Wednesday, January 29, 2014

In the News: Little Sisters of Poor and Affordable Care Act, German Catholics on Vatican Questionnaire, Pope and Rolling Stone

A mid-week selection of articles about themes Catholic that have caught my eye in the past few days:

1. As the Supreme Court continues the injunction permitting the Little Sisters of the Poor to refuse to comply with the contraception mandate of the Affordable Care Act, the National Coalition of American Nuns issues an open letter asking why the U.S. Catholic bishops are using groups like the Little Sisters of the Poor "to hold hostage all women by refusing insurance to them for contraceptives."

The open letter concludes,

The goal of NCAN is to study, work and speak out on issues of Justice in Society and Church. We support women as moral agents able to make the right choices for their own bodies. We also know that women do not have full membership in churches and societies that keep women and our daughters poor and separated because of their gender. A society or church that disregards a person because of her gender does this to all of its members.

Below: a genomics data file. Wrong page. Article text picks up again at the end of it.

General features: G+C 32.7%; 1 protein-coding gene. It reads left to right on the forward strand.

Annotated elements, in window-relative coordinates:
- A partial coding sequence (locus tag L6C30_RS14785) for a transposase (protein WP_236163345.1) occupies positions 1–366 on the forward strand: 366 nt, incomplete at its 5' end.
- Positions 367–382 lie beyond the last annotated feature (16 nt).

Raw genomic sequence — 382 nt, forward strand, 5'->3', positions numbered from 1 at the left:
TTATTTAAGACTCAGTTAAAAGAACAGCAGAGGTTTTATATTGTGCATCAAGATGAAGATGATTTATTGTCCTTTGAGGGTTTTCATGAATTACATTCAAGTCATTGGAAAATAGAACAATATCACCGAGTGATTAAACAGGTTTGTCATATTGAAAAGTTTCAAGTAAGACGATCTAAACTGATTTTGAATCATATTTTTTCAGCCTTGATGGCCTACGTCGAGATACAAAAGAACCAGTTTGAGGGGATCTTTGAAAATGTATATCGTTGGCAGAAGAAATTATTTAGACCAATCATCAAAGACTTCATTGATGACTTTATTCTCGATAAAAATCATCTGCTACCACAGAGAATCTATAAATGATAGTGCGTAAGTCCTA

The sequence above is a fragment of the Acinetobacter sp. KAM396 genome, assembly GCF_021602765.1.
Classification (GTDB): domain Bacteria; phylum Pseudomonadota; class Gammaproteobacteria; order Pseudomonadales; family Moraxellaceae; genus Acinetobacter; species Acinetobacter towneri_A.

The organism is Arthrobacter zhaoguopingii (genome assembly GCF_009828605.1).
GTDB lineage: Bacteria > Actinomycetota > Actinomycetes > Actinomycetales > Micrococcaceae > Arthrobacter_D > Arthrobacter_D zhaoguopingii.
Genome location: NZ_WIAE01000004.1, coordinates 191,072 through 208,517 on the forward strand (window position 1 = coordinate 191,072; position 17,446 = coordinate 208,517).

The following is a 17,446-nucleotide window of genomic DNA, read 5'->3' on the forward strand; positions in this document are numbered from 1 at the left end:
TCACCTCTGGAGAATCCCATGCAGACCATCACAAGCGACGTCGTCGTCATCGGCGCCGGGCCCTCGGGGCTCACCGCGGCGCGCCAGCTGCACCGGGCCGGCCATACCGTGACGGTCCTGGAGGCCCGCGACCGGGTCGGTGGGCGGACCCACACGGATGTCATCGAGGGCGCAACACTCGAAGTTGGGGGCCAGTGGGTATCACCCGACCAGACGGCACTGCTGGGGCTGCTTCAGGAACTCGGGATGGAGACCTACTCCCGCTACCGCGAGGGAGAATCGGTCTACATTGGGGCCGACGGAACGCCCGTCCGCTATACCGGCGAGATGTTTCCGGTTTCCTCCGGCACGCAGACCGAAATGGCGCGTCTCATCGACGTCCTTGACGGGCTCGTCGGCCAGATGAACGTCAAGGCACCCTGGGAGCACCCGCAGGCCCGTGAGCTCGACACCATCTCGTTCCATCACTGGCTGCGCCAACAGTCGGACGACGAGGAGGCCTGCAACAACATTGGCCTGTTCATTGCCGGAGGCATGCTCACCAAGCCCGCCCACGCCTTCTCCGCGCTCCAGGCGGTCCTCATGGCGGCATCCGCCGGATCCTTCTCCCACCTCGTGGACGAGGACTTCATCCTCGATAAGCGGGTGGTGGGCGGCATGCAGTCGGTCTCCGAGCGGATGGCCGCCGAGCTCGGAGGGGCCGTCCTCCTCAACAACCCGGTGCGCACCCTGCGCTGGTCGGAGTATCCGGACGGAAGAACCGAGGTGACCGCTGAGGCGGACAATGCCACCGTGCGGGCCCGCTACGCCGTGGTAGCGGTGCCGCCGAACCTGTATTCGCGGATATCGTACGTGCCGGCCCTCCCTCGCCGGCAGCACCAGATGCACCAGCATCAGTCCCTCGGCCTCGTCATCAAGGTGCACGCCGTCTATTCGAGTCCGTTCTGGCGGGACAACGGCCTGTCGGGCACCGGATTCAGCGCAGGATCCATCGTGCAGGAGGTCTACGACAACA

2. At Religion Dispatches, Patricia Miller notes that the argument the Little Sisters of the Poor are bringing to the Supreme Court (that is, that signing a form to transfer their provision of contraceptives to employees to a third party) would prohibit any Catholic involvement in any secular enterprise that could be construed as cooperation with evil in even the most remote sense possible: